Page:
As the old adage goes, “the devil is in the details.” Insurance policy terms do not always apply in ways that policyholders expect. For this reason, it is imperative to understand how coverages, definitions and exclusions work together to avoid surprise gaps in coverage. The Fifth Circuit found a coverage gap in a recent case holding that settlement contributions from co-defendants met an excess policy’s broad definition of “Other Insurance,” preventing the policyholder from securing coverage for a significant part of its losses.
As the adage goes, don’t make a promise you cannot keep. An insurance policy, like any other contract, involves a commitment from both sides. For third-party liability policies, an insurer typically commits to a broad duty to defend the policyholder against any suits alleging claims that have a potential for coverage under the insurance policy. However, when a claim arises, insurers have a financial interest in trying to get off the hook. At times, policyholders need to turn to the courts for help reeling insurers in and forcing them to follow through with their commitments.
Recently, in Hanover Insurance Company v. Paul M. Zagaris, Inc., the Ninth Circuit ruled that an insurer had to defend its insured, a real estate brokerage firm, in a proposed class action suit because there was a potential for coverage for at least one of the alleged claims. The plaintiffs alleged that the real estate brokerage firm had received undisclosed kickbacks from the sale of natural-hazard disclosure reports to its clients. Specifically, they claimed that the firm breached its fiduciary duties, deceived its clients by omission, engaged in constructive fraud, and was unjustly enriched, among other things.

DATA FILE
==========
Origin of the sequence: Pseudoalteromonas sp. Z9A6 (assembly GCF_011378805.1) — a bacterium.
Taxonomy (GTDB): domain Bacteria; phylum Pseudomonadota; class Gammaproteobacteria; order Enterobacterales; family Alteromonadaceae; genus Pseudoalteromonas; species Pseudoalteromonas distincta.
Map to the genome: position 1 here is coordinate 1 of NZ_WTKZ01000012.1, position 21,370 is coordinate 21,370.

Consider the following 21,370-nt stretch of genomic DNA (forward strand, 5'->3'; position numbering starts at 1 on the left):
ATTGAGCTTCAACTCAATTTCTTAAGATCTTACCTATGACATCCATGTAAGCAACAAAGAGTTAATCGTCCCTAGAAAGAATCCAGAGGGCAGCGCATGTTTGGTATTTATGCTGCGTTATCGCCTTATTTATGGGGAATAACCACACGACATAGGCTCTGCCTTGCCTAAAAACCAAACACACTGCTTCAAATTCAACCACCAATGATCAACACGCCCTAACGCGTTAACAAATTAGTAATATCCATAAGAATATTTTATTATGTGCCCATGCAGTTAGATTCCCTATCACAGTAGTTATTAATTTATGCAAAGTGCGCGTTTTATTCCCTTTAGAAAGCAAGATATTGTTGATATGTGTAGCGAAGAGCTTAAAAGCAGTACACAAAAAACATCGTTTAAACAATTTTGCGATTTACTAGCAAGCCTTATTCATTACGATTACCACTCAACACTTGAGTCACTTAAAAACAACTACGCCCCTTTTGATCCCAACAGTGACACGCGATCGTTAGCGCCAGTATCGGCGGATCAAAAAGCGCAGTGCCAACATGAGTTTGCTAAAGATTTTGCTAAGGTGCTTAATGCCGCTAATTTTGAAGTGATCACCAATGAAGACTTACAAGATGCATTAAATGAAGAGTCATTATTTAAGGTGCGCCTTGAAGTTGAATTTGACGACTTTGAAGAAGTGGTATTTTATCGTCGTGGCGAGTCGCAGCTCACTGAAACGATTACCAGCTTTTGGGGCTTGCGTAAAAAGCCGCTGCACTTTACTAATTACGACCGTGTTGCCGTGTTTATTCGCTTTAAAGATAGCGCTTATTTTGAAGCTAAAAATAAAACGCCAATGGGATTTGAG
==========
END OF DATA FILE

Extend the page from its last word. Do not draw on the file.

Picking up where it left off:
America is facing a reckoning. Many brave individuals have stepped forward over the last several months to speak truth about sexual harassment and assault in workplaces, in entire industries, and even in Congress. For a very long time, companies dealt with sexual assault and harassment allegations quietly and in backrooms, and these allegations often were not taken seriously. However, thanks to the turning tide, more companies are reexamining their internal policies, encouraging change in corporate culture, and addressing sexual assault, harassment, and discrimination claims more directly. As part of this effort, companies should also look at their corporate insurance programs to confirm insurance is in place should any such claim arise.
Only about 41 percent of companies with more than 1,000 workers report having some kind of insurance plan to cover sexual harassment and discrimination, and only about 33 percent of companies with at least 500 employees carry any insurance coverage for claims resulting from sexual harassment or assault. The numbers are even starker for startup companies, with only three percent of companies with fewer than 50 employees carrying such coverage. Therefore, while more and more companies are instituting anti-sexual harassment and anti-discrimination policies, many companies remain ill-prepared to handle the inevitable challenges that await individuals, executives, and companies alike, as a result of this watershed moment in American culture.
In two posts earlier this year—South Carolina May No Longer Hold Insurers’ Reservations and The Insurer’s Mixed-Coverage Burden—we told you about an important decision issued by the South Carolina Supreme Court in Harleysville Group Insurance v. Heritage Communities, Inc. Those posts were written shortly after the court issued its original opinion on January 11, 2017. But on July 26, 2017, the court issued a new opinion replacing the original. So what has changed? Not much … and that’s a good thing for policyholders.